PNG hero in hospital
Former Hamilton man Matthew Scheurich is back in hospital fighting an infection left by a horrific arrow attack, his father, Greg Scheurich, told the Waikato Times this morning.
The 28-year-old former Times worker was shot with two arrows while intervening to save his partner, Anais Gerard, a French anthropology student, from a sexual assault near the remote village of Suabi, in North Fly District of Papua New Guinea's Western Province, 11 days ago. One arrow went into his right lung and the other through his ribs, under his liver and through his stomach, stopping short of the aorta.
His life was saved because Ms Gerard, 29, managed to activate a personal locator beacon, and the pair escaped to a village aid post, where they were able to organise an airlift to the port town of Kiunga, a 30-minute flight away.
Matthew's Auckland-based father, Greg, is flying to his son's bedside tomorrow. He said Matthew was a very private person who did not want his plight in the media but Greg Scheurich today told the Times his son was currently back in hospital after possibly getting an infection in his wound and was "in a great deal of pain".
"He's still trying to deal with his own trauma and in a great deal of physical pain and trying to deal with that. He's just very very very lucky to be alive."
Greg Scheurich said he had a "huge amount of respect" for not only his son but for his son's girlfriend who had the presence of mind to trigger their emergency locator beacon.
"She is remarkable."
Immediately after the attack Matthew, who spent much of his life in Hamilton before moving to Melbourne, pulled the arrows from his body, causing significant bleeding. His face was also cut by rocks thrown at him. One wound, above his right eye, was cut through to the bone. The wounded Kiwi owes his life to Australian volunteer doctor Josette Docherty who was surprised to see a deathly pale white man being taken into the operating theatre at Kiunga Hospital.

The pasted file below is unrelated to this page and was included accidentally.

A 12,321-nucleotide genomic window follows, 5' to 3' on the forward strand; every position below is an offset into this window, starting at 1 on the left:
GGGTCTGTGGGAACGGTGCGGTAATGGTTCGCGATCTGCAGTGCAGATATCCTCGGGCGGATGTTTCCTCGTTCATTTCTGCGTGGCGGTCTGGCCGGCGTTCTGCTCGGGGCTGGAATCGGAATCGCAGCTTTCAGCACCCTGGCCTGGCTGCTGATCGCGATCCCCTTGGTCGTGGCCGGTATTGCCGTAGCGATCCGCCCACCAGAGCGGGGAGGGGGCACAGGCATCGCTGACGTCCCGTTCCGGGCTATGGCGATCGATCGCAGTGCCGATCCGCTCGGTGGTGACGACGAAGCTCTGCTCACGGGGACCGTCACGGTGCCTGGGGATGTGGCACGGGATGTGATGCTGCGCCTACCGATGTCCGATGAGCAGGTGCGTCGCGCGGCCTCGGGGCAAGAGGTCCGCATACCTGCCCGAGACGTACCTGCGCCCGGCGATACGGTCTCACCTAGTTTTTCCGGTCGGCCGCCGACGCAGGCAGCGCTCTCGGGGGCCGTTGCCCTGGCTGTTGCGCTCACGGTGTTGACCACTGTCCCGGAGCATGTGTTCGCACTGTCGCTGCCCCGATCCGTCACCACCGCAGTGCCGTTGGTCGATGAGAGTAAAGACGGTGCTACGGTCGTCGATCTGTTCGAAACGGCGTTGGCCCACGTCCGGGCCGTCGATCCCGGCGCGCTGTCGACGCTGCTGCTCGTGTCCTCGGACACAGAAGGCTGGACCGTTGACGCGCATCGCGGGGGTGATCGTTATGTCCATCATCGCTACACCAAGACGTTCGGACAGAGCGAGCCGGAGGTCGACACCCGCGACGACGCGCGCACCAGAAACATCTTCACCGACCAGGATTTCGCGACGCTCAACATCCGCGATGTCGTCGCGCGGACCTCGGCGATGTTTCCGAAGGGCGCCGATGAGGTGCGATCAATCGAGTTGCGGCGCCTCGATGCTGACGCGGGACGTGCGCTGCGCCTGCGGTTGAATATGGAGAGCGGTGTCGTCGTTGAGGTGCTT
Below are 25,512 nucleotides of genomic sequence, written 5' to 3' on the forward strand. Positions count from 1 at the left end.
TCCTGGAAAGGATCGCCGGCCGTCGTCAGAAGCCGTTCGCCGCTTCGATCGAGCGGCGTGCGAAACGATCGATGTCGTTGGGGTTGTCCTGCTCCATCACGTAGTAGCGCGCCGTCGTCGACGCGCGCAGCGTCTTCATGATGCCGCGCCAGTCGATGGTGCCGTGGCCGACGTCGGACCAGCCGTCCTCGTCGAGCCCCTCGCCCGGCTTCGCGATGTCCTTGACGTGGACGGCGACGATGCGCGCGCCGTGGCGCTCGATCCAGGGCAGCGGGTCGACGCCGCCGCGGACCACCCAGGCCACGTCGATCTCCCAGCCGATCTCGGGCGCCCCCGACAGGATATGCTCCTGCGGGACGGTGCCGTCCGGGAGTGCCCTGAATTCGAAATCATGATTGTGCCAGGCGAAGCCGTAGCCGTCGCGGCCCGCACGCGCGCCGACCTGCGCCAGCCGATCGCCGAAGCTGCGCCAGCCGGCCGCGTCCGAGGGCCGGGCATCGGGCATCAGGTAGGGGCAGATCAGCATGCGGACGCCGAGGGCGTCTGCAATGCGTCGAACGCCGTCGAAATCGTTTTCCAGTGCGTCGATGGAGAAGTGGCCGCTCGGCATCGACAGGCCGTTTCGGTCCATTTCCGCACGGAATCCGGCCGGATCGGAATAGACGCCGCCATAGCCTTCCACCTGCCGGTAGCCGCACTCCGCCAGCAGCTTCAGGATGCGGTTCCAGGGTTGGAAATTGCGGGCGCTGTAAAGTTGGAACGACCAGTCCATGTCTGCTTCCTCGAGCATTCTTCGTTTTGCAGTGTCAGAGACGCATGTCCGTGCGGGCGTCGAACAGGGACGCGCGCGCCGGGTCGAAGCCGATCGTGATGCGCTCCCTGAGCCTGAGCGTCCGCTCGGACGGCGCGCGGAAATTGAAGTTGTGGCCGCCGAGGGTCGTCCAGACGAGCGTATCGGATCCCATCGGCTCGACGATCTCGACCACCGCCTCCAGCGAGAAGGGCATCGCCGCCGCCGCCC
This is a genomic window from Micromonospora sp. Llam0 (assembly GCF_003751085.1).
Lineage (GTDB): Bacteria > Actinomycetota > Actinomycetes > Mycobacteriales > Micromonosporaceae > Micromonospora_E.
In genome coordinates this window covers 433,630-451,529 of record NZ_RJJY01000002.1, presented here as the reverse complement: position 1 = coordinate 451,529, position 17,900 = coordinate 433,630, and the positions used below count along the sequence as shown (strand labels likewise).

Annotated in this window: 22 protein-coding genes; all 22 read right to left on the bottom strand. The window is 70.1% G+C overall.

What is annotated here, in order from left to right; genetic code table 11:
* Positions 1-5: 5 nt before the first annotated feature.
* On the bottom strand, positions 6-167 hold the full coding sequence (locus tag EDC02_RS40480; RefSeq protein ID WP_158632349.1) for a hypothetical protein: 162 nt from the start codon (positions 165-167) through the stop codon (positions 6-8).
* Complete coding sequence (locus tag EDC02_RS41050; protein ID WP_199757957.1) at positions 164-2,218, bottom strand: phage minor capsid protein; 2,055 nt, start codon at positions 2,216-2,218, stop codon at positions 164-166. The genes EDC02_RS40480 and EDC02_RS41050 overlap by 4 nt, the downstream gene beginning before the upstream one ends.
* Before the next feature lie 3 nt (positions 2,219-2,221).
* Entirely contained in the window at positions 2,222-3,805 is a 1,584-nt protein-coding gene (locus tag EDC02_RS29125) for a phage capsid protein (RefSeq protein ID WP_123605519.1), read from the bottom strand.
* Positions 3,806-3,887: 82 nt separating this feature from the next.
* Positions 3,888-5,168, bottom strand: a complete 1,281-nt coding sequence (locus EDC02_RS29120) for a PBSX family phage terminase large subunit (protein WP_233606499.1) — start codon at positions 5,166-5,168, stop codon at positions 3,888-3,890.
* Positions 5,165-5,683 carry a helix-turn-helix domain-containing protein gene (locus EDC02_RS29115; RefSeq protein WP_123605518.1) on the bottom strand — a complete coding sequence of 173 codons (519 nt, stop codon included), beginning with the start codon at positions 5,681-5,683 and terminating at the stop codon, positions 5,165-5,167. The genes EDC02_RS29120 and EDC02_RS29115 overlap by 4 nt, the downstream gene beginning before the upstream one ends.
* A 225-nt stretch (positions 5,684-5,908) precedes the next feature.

In a medical report she said: "Matt had remained conscious throughout [the attack] and was in severe pain."
It took four hours of surgery and 1.5 litres of blood to stabilise him. Half a litre was donated by Dr Docherty's partner, Allan Mason. Mr Mason also performed first aid on Ms Gerard, who had human bites, cuts, scratches and bruises. The injured pair had to wait two more days for a transfer to Australia. Matthew was discharged from Cairns Base Hospital on Tuesday.
A spokeswoman for Australian Doctors International the aid organisation supporting Dr Docherty and Mr Mason in Papua New Guinea said the personal locator beacon probably saved Matthew's life.
"The guy was lucky because of his age and because the village [Suabi] had a radio, an aid post and an airstrip, so the plane could get in," she said. Without the locator beacon, he would have bled to death. The spokeswoman said the violent attack was "an extremely unfortunate and rare incident. Generally, we find the people there warm, hospitable and proud to share their culture with foreigners."
Catholic Bishop Gilles Cote, of PNG's Daru-Kiunga diocese, said it appeared the couple's attacker was a tribesman who wanted to marry Ms Gerard but turned aggressive when he was rejected.
When Mr Scheurich stepped in to protect her, he was shot, Mr Cote told the Cairns Post. "The spears narrowly missed the man's vital organs. He lost a lot of blood."
Ms Gerard declined interviews yesterday, saying the pair needed time to recover. Ms Gerard was in PNG doing PhD research on the Febi tribe.
In March, Mr Scheurich blogged: "Out of office: Gone to Papua New Guinea to live in the jungle, be back in 6 months' time or so."
The Dominion Post